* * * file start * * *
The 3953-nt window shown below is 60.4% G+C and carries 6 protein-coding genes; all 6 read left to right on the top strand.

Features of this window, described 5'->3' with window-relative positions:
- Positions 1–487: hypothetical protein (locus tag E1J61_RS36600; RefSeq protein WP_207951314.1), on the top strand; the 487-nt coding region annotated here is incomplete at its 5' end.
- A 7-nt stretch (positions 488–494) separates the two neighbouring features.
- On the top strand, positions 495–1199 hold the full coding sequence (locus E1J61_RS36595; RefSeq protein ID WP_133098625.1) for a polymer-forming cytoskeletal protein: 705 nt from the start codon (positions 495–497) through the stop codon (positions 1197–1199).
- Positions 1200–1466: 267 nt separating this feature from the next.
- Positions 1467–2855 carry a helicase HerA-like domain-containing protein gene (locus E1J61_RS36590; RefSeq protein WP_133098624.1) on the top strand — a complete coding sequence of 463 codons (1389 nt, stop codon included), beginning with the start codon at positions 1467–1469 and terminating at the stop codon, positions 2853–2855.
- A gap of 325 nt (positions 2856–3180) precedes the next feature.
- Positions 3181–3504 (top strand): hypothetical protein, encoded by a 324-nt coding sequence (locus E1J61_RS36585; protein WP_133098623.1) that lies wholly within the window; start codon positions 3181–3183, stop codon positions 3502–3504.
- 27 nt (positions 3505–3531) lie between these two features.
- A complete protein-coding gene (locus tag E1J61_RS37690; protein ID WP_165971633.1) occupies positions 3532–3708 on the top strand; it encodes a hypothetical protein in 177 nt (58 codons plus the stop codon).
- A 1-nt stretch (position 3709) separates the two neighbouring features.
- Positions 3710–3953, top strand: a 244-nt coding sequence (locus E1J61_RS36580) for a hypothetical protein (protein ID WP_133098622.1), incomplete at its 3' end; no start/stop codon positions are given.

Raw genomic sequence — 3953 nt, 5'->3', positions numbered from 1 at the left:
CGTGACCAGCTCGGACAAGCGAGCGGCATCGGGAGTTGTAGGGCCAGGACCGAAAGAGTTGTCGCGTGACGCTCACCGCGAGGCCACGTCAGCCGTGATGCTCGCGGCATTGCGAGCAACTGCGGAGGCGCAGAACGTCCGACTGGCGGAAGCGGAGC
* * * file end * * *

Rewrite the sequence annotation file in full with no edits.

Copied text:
The 3953-nt window shown below is 60.4% G+C and carries 6 protein-coding genes; all 6 read left to right on the top strand.

Features of this window, described 5'->3' with window-relative positions:
- Positions 1–487: hypothetical protein (locus tag E1J61_RS36600; RefSeq protein WP_207951314.1), on the top strand; the 487-nt coding region annotated here is incomplete at its 5' end.
- A 7-nt stretch (positions 488–494) separates the two neighbouring features.
- On the top strand, positions 495–1199 hold the full coding sequence (locus E1J61_RS36595; RefSeq protein ID WP_133098625.1) for a polymer-forming cytoskeletal protein: 705 nt from the start codon (positions 495–497) through the stop codon (positions 1197–1199).
- Positions 1200–1466: 267 nt separating this feature from the next.
- Positions 1467–2855 carry a helicase HerA-like domain-containing protein gene (locus E1J61_RS36590; RefSeq protein WP_133098624.1) on the top strand — a complete coding sequence of 463 codons (1389 nt, stop codon included), beginning with the start codon at positions 1467–1469 and terminating at the stop codon, positions 2853–2855.
- A gap of 325 nt (positions 2856–3180) precedes the next feature.
- Positions 3181–3504 (top strand): hypothetical protein, encoded by a 324-nt coding sequence (locus E1J61_RS36585; protein WP_133098623.1) that lies wholly within the window; start codon positions 3181–3183, stop codon positions 3502–3504.
- 27 nt (positions 3505–3531) lie between these two features.
- A complete protein-coding gene (locus tag E1J61_RS37690; protein ID WP_165971633.1) occupies positions 3532–3708 on the top strand; it encodes a hypothetical protein in 177 nt (58 codons plus the stop codon).
- A 1-nt stretch (position 3709) separates the two neighbouring features.
- Positions 3710–3953, top strand: a 244-nt coding sequence (locus E1J61_RS36580) for a hypothetical protein (protein ID WP_133098622.1), incomplete at its 3' end; no start/stop codon positions are given.

Raw genomic sequence — 3953 nt, 5'->3', positions numbered from 1 at the left:
CGTGACCAGCTCGGACAAGCGAGCGGCATCGGGAGTTGTAGGGCCAGGACCGAAAGAGTTGTCGCGTGACGCTCACCGCGAGGCCACGTCAGCCGTGATGCTCGCGGCATTGCGAGCAACTGCGGAGGCGCAGAACGTCCGACTGGCGGAAGCGGAGC